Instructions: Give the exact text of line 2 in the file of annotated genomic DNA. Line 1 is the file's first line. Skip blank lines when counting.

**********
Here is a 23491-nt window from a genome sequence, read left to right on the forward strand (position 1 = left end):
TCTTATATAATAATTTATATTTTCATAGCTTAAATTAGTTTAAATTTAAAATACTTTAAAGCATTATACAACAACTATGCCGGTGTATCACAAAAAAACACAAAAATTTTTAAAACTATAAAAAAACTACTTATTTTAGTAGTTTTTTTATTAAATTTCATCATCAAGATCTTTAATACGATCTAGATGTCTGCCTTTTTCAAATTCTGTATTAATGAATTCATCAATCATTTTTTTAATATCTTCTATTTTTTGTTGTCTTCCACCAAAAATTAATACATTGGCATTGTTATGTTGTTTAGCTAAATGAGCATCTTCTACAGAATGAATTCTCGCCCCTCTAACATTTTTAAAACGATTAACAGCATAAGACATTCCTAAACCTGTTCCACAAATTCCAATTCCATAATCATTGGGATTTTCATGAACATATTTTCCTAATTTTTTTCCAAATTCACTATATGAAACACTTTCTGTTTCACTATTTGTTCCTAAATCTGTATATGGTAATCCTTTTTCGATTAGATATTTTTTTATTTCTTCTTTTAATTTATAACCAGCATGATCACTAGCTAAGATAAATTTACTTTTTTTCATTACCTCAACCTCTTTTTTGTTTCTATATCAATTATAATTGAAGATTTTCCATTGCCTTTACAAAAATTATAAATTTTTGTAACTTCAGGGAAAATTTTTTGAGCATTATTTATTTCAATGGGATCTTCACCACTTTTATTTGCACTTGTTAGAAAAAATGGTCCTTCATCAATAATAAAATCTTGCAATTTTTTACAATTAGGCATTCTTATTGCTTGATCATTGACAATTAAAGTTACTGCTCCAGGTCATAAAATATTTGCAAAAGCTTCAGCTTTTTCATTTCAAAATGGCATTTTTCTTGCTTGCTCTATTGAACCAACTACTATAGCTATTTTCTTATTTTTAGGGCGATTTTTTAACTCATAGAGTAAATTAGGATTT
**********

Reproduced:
TCTTATATAATAATTTATATTTTCATAGCTTAAATTAGTTTAAATTTAAAATACTTTAAAGCATTATACAACAACTATGCCGGTGTATCACAAAAAAACACAAAAATTTTTAAAACTATAAAAAAACTACTTATTTTAGTAGTTTTTTTATTAAATTTCATCATCAAGATCTTTAATACGATCTAGATGTCTGCCTTTTTCAAATTCTGTATTAATGAATTCATCAATCATTTTTTTAATATCTTCTATTTTTTGTTGTCTTCCACCAAAAATTAATACATTGGCATTGTTATGTTGTTTAGCTAAATGAGCATCTTCTACAGAATGAATTCTCGCCCCTCTAACATTTTTAAAACGATTAACAGCATAAGACATTCCTAAACCTGTTCCACAAATTCCAATTCCATAATCATTGGGATTTTCATGAACATATTTTCCTAATTTTTTTCCAAATTCACTATATGAAACACTTTCTGTTTCACTATTTGTTCCTAAATCTGTATATGGTAATCCTTTTTCGATTAGATATTTTTTTATTTCTTCTTTTAATTTATAACCAGCATGATCACTAGCTAAGATAAATTTACTTTTTTTCATTACCTCAACCTCTTTTTTGTTTCTATATCAATTATAATTGAAGATTTTCCATTGCCTTTACAAAAATTATAAATTTTTGTAACTTCAGGGAAAATTTTTTGAGCATTATTTATTTCAATGGGATCTTCACCACTTTTATTTGCACTTGTTAGAAAAAATGGTCCTTCATCAATAATAAAATCTTGCAATTTTTTACAATTAGGCATTCTTATTGCTTGATCATTGACAATTAAAGTTACTGCTCCAGGTCATAAAATATTTGCAAAAGCTTCAGCTTTTTCATTTCAAAATGGCATTTTTCTTGCTTGCTCTATTGAACCAACTACTATAGCTATTTTCTTATTTTTAGGGCGATTTTTTAACTCATAGAGTAAATTAGGATTT